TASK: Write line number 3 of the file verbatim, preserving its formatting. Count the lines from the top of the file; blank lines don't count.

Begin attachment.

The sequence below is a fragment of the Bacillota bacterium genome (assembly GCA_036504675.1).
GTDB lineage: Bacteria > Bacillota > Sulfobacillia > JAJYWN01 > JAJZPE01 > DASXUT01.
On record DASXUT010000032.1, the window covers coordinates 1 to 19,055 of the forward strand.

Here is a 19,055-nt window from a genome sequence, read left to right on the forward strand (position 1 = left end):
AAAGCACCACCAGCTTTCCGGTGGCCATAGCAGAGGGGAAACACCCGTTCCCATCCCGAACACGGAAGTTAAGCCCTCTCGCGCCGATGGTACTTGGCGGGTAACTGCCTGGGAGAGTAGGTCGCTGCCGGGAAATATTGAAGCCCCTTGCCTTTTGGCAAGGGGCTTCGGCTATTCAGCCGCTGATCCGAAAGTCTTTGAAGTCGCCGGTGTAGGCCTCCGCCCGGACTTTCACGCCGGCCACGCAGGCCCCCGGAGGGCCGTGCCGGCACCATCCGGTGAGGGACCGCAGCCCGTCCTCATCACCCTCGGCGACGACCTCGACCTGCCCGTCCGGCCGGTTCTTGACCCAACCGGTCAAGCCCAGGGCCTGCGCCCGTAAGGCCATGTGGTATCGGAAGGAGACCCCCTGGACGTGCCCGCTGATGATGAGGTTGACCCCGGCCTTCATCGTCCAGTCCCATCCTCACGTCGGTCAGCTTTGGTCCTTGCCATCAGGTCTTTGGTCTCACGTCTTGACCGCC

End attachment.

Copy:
On record DASXUT010000032.1, the window covers coordinates 1 to 19,055 of the forward strand.